Since Edward John Trelawny’s numerous (and contradictory) accounts of the volumes he found in Shelley’s pockets when his body was washed ashore, the books that belonged to the poet have occupied a special place in the myth of his death. The copy of the Odyssey at Keats-Shelley House is no exception. After travelling from England to Italy, it was brought back to England by his widow as a relic of his genius and a memento of her loss.

Date: 1800 [1801]

Creator: Homer, Thomas Grenville, Richard Porson et al. (ed.)

Subject: Percy Bysshe Shelley, Mary Wollstonecraft Shelley

Media:

title page of Shelley's copy of Homer

autograph inscription to Shelley's copy of Homer

Media rights: reproduced with the owner’s permission

Object type: printed book

Format: ink on paper

Language: Greek, Latin, English (for the fly-leaf inscription)

Related objects: The notebook shared by the Shelleys, 1814-1818

Publisher: Keats-Shelley House, James Harry, 9th Baron Abinger

References

Dibdin, Thomas Frognall, An Introduction to the Knowledge of Rare and Valuable Editions of the Greek and Latin Classics, 3rd edn, 2 vols (London: Longman, Hurst, Rees, and Orme, 1808)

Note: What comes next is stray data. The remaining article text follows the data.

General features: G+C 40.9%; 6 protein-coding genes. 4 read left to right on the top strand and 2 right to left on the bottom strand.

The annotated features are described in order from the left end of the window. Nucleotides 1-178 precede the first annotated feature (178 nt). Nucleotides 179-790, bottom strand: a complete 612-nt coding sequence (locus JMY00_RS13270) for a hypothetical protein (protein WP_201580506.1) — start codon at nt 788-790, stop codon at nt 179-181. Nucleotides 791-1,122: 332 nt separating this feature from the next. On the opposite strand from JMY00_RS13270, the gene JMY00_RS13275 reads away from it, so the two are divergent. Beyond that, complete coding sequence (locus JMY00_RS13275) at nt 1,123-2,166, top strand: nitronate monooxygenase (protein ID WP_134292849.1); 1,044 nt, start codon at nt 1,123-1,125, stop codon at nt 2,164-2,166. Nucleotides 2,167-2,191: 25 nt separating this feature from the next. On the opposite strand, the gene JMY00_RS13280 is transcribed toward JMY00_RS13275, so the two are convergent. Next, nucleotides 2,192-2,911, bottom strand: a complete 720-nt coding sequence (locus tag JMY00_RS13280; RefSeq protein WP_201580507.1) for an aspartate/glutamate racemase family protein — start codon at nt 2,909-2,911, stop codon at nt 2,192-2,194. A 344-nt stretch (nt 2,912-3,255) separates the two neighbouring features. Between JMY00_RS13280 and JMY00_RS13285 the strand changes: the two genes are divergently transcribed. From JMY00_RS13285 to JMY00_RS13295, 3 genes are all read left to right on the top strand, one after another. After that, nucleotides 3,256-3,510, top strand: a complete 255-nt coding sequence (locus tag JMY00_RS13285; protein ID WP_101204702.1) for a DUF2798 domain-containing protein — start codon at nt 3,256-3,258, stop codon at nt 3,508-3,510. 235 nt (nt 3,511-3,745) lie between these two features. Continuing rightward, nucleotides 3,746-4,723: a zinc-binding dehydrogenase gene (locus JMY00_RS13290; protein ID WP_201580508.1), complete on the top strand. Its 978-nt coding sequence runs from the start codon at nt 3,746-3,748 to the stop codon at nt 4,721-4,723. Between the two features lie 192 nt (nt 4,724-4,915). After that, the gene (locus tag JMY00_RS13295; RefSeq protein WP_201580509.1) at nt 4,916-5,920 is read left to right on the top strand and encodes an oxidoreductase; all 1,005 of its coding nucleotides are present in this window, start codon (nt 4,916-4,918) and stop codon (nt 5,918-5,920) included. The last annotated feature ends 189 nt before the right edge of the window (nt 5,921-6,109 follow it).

Gisborne, Maria, and Williams, Edward E., Maria Gisborne and Edward E. Williams, Shelley’s Friends: Their Journals and Letters, ed. by Frederick L. Jones (Norman: University of Oklahoma Press, 1951)

Hogg, Thomas Jefferson, The Life of Percy Bysshe Shelley, 2 vols (London: Moxon, 1858)

Peacock, Thomas Love, The Letters of Thomas Love Peacock, ed. by Nicholas A. Joukovsky, 2 vols (Oxford: Clarendon Press, 2001)

—― Memoirs of Shelley, in The Life of Percy Bysshe Shelley, as comprised in The Life of Shelley by Thomas Jefferson Hogg, The Recollections of Shelley & Byron by Edward John Trelawny, Memoirs of Shelley by Thomas Love Peacock, ed. by Humbert Wolfe, 2 vols (London: Dent, 1933)

Shelley, Percy Bysshe, The Letters of Percy Bysshe Shelley, ed. by Frederick L. Jones, 2 vols (Oxford: Clarendon Press, 1964)

Trelawny, Edward John, Records of Shelley, Byron, and the Author, ed. by Rosemary Ashton (London: Penguin, 2013)